“Boring”? What does “boring” or “interesting” have to do with it? IMO scientific ideas and developments and even observations in the perspective of established science, generally are interesting, even fascinating, but just try telling most people more than thirty seconds about it and see how soon the hoot of “boooring!” starts! Boredom has no cogent force. It is in the mind of the beholder. Or perhaps more often in the lack of mind…
>now, regarding my experiment of faith and intelligence and cloning...you raise some interesting points. When I proposed this, I wasn't considering the morality involved, it was a simple science experiment; (a+f) vs (b-f) = I to what factor? (a and b being the twins)
this whole premise falls apart if we propose morality, as well it should perhaps...I'm unclear on that, I'll have to think about it.<
Well, for a start, it does not seem to me that morality has anything to do with the TRUTH or CORRECTNESS of the hypothesis. It has to do with what one might be willing, or permitted, to do about investigating it.
>Generally it is considered immoral to experiment on human beings (in anyway considered cruel or unusual) but then the question of "are clones human beings" rises and we are back where we started. <
Um… well lately such reservations are more and more extended to experiments on animals too, and I rather approve of caution in such matters, though I don’t wish to outlaw all research as some nut cases would love to do.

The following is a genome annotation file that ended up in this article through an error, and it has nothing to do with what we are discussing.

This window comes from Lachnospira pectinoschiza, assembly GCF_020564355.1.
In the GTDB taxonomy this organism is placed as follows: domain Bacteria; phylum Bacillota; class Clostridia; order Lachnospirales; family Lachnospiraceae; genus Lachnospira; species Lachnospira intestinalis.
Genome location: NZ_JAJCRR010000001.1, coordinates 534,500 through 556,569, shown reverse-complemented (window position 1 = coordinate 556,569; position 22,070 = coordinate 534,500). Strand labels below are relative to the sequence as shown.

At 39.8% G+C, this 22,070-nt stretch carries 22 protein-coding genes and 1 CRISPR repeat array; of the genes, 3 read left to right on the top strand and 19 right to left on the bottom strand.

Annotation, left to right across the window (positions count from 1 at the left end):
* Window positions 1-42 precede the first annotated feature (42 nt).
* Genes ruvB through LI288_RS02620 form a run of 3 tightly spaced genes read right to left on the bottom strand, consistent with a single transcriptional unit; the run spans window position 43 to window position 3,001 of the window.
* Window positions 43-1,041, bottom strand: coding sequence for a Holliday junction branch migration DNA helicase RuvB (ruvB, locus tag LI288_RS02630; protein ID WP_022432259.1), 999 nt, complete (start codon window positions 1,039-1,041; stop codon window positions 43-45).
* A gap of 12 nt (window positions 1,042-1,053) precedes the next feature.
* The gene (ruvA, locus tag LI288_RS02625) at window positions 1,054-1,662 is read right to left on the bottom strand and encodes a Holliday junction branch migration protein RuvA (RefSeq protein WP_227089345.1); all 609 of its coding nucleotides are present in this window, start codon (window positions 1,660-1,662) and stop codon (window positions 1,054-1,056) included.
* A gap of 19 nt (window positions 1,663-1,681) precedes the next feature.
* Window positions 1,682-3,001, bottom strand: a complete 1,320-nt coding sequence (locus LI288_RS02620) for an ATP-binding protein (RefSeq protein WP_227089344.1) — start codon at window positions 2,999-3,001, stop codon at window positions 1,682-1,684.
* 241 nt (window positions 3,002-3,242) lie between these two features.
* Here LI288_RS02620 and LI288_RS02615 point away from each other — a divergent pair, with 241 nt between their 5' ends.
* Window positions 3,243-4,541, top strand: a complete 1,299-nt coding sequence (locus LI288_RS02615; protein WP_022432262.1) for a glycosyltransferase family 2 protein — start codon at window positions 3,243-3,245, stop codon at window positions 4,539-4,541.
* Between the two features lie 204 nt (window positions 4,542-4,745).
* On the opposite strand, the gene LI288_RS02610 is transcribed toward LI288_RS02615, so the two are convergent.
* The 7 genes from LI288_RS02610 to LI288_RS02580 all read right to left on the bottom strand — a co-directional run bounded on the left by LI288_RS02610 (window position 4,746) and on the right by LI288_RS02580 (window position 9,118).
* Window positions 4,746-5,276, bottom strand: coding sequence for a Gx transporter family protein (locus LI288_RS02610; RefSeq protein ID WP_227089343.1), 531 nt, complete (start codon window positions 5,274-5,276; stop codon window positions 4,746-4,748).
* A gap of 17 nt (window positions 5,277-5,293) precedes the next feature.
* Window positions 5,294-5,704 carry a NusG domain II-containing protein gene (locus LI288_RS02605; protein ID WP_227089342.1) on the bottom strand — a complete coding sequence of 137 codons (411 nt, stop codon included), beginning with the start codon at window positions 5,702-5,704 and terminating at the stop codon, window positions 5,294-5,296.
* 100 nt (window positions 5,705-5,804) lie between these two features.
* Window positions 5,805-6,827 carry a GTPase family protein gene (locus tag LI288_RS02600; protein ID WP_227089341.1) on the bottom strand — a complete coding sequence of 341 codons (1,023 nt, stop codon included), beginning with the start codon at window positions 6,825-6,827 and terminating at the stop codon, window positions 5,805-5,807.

Just how one could logically could exclude any functional clone from recognition as a human escapes me. What is more I don’t see how one could consider the “clone status” of a subject, human or not, in assessing the ethical status of an experiment. If there is evidence suggesting suffering, there had better be sufficient cogent incentive to justify proceeding with the research.
>However, I think the issue in this case would be...is the experiment cruel and, if it is, which way is the cruelty skewed?
Is it cruel to raise them with or without faith?<
This to my mind is a more relevant question. Lots of people carry on about cruelty when I cannot imagine what they think are sounding off about. To my mind if there is no suffering I don’t know how cruelty comes into it.
>or is it cruel to create them in the first place..especially for a specific purpose<
Dunno. I am as far as I can imagine without faith, and I don’t feel a thing. As long as no one forces me to toe the line of their faith, I couldn’t care less. As I see it, faith is belief without evidence, whether internal or external. If you have enough personal evidence for your belief, but no evidence to offer me, then as I see it, you have reason to believe and I have not. Big deal. Until you decide that my unbelief is evil and I need a good bombing, shooting, threatening or torture to do me the favour of giving me faith. Until that happens I don’t know why we shouldn’t be friends.
Does that suit your views?